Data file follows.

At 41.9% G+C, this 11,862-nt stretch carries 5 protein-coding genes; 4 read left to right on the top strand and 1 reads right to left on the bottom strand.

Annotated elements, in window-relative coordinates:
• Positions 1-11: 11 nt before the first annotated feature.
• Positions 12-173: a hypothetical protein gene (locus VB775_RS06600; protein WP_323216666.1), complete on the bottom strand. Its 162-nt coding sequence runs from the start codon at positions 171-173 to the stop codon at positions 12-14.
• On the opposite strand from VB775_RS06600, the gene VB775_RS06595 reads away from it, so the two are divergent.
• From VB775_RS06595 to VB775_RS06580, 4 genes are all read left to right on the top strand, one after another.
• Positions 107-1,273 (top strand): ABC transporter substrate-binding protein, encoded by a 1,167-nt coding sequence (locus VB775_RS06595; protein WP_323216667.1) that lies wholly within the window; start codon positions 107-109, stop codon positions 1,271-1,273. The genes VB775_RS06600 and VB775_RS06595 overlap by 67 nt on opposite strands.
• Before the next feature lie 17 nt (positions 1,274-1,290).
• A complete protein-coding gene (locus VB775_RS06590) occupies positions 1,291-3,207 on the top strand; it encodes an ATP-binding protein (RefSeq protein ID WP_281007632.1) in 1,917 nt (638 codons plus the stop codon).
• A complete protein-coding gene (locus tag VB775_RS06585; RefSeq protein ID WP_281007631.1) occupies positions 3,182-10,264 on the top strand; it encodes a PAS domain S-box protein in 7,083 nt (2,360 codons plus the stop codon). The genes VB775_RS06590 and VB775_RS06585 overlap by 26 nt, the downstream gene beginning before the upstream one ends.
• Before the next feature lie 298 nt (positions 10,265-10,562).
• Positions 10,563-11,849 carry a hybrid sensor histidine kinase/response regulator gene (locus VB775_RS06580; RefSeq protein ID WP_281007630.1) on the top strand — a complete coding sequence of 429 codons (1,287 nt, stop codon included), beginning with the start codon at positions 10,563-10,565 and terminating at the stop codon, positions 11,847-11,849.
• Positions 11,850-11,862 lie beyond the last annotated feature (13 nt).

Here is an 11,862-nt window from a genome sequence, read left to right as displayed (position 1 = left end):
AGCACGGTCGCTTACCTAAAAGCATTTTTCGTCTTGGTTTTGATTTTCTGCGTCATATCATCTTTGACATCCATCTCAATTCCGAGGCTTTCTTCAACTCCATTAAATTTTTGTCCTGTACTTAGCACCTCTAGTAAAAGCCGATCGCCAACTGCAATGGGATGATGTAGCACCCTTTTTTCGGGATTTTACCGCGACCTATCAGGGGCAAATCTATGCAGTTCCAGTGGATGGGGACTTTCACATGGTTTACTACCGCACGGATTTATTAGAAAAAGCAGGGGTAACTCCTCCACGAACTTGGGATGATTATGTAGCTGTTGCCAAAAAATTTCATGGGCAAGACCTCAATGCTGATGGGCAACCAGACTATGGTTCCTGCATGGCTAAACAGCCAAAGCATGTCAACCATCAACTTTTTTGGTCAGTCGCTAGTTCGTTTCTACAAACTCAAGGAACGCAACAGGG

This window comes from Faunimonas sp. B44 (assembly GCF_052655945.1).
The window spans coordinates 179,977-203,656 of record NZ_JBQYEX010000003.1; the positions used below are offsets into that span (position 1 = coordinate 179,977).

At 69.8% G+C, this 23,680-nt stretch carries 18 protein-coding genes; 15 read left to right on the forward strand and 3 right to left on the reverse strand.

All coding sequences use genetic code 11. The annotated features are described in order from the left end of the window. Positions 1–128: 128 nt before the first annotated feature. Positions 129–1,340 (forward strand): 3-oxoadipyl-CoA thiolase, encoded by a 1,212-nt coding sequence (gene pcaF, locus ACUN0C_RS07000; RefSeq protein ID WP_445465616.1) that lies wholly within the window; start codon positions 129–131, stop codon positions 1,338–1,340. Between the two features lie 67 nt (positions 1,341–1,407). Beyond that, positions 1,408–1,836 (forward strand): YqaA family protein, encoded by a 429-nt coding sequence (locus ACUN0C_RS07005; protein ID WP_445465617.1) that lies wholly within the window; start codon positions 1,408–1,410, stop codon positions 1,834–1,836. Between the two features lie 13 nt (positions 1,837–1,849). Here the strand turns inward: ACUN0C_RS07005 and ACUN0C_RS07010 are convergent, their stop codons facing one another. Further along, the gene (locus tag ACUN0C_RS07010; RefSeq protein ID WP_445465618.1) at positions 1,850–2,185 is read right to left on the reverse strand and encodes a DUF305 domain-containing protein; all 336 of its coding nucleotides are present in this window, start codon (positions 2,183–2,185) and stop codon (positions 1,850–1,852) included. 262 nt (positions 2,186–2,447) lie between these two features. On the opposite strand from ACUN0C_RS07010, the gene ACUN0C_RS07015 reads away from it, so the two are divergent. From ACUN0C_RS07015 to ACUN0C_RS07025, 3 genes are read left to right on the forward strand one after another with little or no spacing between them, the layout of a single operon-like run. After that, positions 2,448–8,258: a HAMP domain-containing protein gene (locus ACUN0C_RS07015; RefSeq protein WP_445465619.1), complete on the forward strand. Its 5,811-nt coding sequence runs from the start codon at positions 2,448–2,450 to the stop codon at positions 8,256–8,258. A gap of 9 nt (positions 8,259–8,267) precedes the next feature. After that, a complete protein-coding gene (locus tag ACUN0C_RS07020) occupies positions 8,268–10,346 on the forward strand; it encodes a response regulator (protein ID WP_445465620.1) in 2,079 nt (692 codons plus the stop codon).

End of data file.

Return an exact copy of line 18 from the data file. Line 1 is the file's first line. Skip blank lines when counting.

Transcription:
At 69.8% G+C, this 23,680-nt stretch carries 18 protein-coding genes; 15 read left to right on the forward strand and 3 right to left on the reverse strand.